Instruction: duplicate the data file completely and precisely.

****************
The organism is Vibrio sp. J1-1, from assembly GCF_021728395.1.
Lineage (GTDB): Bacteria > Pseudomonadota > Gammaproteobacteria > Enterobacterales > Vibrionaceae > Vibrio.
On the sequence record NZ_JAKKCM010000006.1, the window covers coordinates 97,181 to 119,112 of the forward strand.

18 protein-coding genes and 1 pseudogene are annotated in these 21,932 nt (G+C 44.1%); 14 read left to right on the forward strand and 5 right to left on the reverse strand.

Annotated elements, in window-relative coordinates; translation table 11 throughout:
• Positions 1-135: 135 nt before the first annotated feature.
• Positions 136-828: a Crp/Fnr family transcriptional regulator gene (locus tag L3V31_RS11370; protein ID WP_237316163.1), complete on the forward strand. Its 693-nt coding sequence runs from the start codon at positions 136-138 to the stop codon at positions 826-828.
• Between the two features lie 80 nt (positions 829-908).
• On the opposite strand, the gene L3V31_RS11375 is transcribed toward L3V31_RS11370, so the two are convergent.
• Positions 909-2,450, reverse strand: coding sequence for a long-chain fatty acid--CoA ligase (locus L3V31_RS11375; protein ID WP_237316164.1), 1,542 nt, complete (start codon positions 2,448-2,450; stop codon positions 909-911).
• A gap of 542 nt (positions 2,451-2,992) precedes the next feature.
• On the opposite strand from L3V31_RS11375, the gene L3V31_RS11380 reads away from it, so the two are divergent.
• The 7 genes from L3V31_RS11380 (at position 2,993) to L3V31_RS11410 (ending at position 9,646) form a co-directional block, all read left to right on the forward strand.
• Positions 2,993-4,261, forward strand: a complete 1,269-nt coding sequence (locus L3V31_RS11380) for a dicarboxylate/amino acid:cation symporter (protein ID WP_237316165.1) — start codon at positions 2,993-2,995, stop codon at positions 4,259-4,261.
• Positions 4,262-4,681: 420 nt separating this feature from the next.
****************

The organism is Vibrio sp. J1-1, from assembly GCF_021728395.1.
Lineage (GTDB): Bacteria > Pseudomonadota > Gammaproteobacteria > Enterobacterales > Vibrionaceae > Vibrio.
On the sequence record NZ_JAKKCM010000006.1, the window covers coordinates 97,181 to 119,112 of the forward strand.

18 protein-coding genes and 1 pseudogene are annotated in these 21,932 nt (G+C 44.1%); 14 read left to right on the forward strand and 5 right to left on the reverse strand.

Annotated elements, in window-relative coordinates; translation table 11 throughout:
• Positions 1-135: 135 nt before the first annotated feature.
• Positions 136-828: a Crp/Fnr family transcriptional regulator gene (locus tag L3V31_RS11370; protein ID WP_237316163.1), complete on the forward strand. Its 693-nt coding sequence runs from the start codon at positions 136-138 to the stop codon at positions 826-828.
• Between the two features lie 80 nt (positions 829-908).
• On the opposite strand, the gene L3V31_RS11375 is transcribed toward L3V31_RS11370, so the two are convergent.
• Positions 909-2,450, reverse strand: coding sequence for a long-chain fatty acid--CoA ligase (locus L3V31_RS11375; protein ID WP_237316164.1), 1,542 nt, complete (start codon positions 2,448-2,450; stop codon positions 909-911).
• A gap of 542 nt (positions 2,451-2,992) precedes the next feature.
• On the opposite strand from L3V31_RS11375, the gene L3V31_RS11380 reads away from it, so the two are divergent.
• The 7 genes from L3V31_RS11380 (at position 2,993) to L3V31_RS11410 (ending at position 9,646) form a co-directional block, all read left to right on the forward strand.
• Positions 2,993-4,261, forward strand: a complete 1,269-nt coding sequence (locus L3V31_RS11380) for a dicarboxylate/amino acid:cation symporter (protein ID WP_237316165.1) — start codon at positions 2,993-2,995, stop codon at positions 4,259-4,261.
• Positions 4,262-4,681: 420 nt separating this feature from the next.